Bad driving and lack of communication over road gritting contributed to Britain's "worst cycling disaster," a coroner has said.
Thomas Harland, 14, Maurice Broadbent, 61, Dave Horrocks, 55, and Wayne Wilkes, 42, died while on a practice ride near Abergele, on 8 January, 2006.
In a damning statement, the coroner said police and officials had been "most unprofessional".
The jury ruled out accidental death and returned a narrative verdict.
Marking the end of an emotional and dramatic three-week hearing at Abergele, north-east Wales coroner John Hughes said: "The evidence shows classic signs that Robert Harris was driving without due care and attention and to his credit he admitted his responsibility in going too fast.
"I fail to understand why no proceedings were brought against him."
On a failure to grit roads after calls had been made alerting officials of ice, Mr Hughes said the North Wales Police control room "needs a rethink from top to bottom in their transmission of information and briefings".
"I sat here biting my tongue during the inquest of this most unprofessional state of affairs and I will be writing to the chief constable recommending a fundamental examination of the way they receive and disseminate information and a general re-training of those involved."
Mr Hughes added: "It seems there was [a] Berlin Wall between the counties of Conwy and Denbighshire, but the weather takes no account of lines on maps.
Police officers examining the crash scene near Abergele
"Some steps have been taken to change things, but it's a pity it's taken four lives to get this movement."
His comments came after the inquest jury highlighted failures by North Wales Police and Denbighshire and Conwy council officials.
In a narrative verdict - which delivers factual statements on events leading to the deaths - the jury decided the vehicle was being driven in an inappropriate manner and that there was a "serious lack of communication" between police and local authorities.
The cyclists had set out on a 60-mile trip between Great Orme and Llanrwst, in what they believed was fine weather, in pairs and wearing helmets.
Around 1000 GMT that day the Rhyl Cycling Club members wound their way along the A547 Rhuddlan Road.
Some time after, four members of the Sunday club lay fatally injured.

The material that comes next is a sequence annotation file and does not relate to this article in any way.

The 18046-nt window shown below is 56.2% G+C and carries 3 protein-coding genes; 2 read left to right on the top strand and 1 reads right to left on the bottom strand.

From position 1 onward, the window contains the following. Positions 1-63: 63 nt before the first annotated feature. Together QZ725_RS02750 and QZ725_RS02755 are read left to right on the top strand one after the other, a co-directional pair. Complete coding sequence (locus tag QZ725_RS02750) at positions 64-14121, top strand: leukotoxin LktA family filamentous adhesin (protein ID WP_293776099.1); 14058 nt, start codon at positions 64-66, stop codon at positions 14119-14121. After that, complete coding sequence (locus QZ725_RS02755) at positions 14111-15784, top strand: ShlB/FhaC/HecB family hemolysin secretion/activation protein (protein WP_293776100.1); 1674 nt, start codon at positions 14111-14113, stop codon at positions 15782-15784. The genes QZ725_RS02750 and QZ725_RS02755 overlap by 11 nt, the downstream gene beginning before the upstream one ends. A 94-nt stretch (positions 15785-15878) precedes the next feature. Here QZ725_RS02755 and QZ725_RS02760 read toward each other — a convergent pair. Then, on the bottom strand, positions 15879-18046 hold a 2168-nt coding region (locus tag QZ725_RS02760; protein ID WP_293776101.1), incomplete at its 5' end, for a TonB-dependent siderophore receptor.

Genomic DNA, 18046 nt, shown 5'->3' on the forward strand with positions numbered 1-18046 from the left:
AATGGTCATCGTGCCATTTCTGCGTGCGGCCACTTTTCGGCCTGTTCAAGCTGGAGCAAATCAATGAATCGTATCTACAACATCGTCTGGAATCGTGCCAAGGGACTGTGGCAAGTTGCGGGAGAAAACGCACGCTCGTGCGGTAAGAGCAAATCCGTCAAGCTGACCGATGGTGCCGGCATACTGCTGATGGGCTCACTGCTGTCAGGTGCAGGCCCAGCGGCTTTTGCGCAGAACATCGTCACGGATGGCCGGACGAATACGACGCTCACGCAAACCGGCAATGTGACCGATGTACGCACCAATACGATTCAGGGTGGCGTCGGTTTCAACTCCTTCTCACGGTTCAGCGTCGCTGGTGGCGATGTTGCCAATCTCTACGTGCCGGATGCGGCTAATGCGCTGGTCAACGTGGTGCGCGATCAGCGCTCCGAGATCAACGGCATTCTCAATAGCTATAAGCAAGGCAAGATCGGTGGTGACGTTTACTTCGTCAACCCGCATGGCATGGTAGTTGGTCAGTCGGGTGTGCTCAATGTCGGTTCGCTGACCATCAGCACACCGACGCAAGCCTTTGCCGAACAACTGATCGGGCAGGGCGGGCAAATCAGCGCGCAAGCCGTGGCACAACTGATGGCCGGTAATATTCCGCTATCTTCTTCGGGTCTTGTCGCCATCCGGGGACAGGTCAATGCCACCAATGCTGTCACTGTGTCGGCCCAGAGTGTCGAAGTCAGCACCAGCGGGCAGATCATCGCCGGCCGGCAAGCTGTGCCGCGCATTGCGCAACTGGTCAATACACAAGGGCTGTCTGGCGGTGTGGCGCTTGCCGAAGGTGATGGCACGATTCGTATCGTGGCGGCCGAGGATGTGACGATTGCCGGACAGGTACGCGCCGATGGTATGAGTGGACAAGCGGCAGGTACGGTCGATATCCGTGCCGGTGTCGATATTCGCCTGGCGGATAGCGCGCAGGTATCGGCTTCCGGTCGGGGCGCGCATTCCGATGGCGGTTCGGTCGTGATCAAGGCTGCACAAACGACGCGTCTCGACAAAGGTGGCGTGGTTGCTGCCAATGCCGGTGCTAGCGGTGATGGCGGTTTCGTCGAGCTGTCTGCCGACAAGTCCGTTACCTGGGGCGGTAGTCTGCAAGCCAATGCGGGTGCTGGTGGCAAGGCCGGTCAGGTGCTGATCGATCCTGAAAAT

Motorist Robert Harris, 47, had been travelling in the opposite direction in his Toyota Corolla on his way to work as a security guard for B&Q. His car skidded on ice and span out of control, crashing into the cyclists.
The jury heard from cycling club member Jonathan Harland, who had been riding alongside his son Thomas, seconds before the teenager was killed.
While he said he initially felt no anger towards the driver, a statement read to the court on his behalf told how he felt "for many months nothing but anger towards the driver who killed my son and three of my best friends".
A week later, the inquest heard from motorist Mr Harris. He said he had been "very possibly" driving too fast and that he often wished he had died instead.
The inquest heard that he constantly recalled the tragedy and "did not set out intending to harm or even upset anyone".
In August last year, Mr Harris was fined £180 with £35 costs and given six points on his licence after admitting having defective tyres - found not to be a factor in the crash.
Other crucial evidence centred around the issue of road gritting. The jury heard how police had informed Conwy Council's highways department that roads needed treating.
This came after a motorist complained of skidding on a bridge in the Towyn area earlier that morning.
Inspector Jane Banham told the hearing she expected the council to review the state of all roads in the area following that call.
She said an officer asked her a short time later for parts of the A547 near the crash scene also to be gritted due to problems with ice.
But, she told the inquest, she did not contact Conwy Council with that specific request.
Responding to the coroner's comments, Conwy Council said procedures had already been reviewed and measures were under way to improve communication.
A police statement read: "North Wales Police will now consider the findings and the recommendations carefully and at length."